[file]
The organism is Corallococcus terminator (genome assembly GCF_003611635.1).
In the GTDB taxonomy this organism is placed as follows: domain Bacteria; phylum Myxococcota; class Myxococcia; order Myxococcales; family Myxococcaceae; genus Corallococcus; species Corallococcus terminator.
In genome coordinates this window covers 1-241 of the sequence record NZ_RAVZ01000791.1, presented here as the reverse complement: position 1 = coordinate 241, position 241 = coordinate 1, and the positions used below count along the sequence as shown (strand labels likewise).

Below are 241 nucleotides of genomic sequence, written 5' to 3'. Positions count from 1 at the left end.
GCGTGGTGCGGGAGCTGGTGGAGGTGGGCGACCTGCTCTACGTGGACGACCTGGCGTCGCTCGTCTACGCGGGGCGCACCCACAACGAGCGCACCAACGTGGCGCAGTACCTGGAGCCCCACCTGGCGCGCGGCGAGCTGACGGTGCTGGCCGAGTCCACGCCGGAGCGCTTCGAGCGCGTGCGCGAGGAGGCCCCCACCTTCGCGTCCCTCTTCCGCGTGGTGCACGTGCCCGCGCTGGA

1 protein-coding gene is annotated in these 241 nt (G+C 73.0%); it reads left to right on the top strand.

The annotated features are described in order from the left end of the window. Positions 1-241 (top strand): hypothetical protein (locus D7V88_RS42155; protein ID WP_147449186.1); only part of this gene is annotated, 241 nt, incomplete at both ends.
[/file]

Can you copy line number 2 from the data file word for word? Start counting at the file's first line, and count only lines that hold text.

In the GTDB taxonomy this organism is placed as follows: domain Bacteria; phylum Myxococcota; class Myxococcia; order Myxococcales; family Myxococcaceae; genus Corallococcus; species Corallococcus terminator.